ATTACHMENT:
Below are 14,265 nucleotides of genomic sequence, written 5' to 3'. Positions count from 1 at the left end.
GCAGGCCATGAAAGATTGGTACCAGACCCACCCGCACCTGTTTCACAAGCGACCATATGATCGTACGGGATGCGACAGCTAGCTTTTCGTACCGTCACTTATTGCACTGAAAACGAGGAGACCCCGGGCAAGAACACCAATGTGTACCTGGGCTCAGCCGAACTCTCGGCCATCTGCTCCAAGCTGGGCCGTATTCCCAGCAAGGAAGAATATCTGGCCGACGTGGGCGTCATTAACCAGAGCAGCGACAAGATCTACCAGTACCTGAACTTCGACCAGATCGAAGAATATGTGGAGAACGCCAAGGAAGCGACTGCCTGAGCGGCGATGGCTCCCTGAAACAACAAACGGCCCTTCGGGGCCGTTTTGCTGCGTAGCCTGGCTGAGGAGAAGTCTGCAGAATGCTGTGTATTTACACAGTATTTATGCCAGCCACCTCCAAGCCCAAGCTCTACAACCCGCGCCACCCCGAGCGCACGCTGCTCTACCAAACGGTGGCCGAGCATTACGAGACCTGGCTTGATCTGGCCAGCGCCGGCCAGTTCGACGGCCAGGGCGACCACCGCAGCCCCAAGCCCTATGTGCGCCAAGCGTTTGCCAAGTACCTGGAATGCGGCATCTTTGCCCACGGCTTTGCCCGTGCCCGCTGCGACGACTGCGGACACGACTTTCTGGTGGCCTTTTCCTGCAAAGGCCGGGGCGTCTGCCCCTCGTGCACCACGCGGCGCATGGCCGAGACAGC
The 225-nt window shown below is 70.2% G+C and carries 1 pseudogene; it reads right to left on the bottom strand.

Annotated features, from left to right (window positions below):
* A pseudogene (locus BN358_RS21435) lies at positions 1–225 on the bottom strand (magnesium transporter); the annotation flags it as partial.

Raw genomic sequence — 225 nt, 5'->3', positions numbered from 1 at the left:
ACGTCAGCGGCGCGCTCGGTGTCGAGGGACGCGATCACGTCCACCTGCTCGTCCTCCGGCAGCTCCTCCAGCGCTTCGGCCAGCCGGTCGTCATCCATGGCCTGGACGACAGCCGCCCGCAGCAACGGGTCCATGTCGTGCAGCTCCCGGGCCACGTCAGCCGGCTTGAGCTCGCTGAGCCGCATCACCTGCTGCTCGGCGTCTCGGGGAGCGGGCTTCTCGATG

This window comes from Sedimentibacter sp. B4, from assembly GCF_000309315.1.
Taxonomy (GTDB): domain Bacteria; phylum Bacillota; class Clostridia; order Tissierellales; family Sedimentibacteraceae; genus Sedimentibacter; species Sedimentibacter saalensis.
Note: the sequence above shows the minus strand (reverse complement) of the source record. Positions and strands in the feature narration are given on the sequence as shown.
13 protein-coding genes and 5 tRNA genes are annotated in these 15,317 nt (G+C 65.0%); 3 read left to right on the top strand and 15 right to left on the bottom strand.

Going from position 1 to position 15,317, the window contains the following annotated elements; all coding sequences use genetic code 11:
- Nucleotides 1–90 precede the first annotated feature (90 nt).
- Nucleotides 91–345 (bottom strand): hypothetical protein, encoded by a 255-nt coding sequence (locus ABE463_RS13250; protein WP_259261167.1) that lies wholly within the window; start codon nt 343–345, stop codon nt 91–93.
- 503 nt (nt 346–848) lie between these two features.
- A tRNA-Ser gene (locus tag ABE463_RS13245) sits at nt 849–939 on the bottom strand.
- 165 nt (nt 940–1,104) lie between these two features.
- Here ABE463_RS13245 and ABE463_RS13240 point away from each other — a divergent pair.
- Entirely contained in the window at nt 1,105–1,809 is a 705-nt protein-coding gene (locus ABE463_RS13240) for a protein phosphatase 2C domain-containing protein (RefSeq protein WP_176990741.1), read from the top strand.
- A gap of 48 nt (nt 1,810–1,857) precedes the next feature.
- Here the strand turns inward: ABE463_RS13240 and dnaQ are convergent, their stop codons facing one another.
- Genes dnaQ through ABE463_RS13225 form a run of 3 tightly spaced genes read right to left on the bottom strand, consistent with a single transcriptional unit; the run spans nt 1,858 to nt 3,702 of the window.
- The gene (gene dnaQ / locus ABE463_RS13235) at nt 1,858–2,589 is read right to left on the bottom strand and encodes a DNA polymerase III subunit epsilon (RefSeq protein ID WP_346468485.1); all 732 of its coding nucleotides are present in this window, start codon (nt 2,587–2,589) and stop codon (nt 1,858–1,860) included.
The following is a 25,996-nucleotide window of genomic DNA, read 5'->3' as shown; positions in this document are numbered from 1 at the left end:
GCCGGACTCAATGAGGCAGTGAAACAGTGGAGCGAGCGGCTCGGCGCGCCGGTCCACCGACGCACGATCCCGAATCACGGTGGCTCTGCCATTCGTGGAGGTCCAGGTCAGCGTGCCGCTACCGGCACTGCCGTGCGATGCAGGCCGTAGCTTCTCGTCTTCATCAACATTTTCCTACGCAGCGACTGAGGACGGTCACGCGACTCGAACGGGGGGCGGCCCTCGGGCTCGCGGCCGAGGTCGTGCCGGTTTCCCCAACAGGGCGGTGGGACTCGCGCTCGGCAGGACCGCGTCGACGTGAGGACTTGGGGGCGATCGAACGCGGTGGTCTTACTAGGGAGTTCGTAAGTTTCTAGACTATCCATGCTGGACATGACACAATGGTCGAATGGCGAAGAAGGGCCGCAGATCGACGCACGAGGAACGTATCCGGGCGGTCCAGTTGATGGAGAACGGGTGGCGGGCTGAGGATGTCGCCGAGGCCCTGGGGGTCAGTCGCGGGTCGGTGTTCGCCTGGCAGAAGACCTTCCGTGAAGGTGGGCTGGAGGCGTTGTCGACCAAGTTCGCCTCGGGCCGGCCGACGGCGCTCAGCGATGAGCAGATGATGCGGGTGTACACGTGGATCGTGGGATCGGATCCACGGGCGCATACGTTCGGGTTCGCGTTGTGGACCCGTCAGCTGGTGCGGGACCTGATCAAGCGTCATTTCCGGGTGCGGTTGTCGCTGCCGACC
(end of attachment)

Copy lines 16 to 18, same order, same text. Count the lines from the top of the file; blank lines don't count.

- A tRNA-Ser gene (locus tag ABE463_RS13245) sits at nt 849–939 on the bottom strand.
- 165 nt (nt 940–1,104) lie between these two features.
- Here ABE463_RS13245 and ABE463_RS13240 point away from each other — a divergent pair.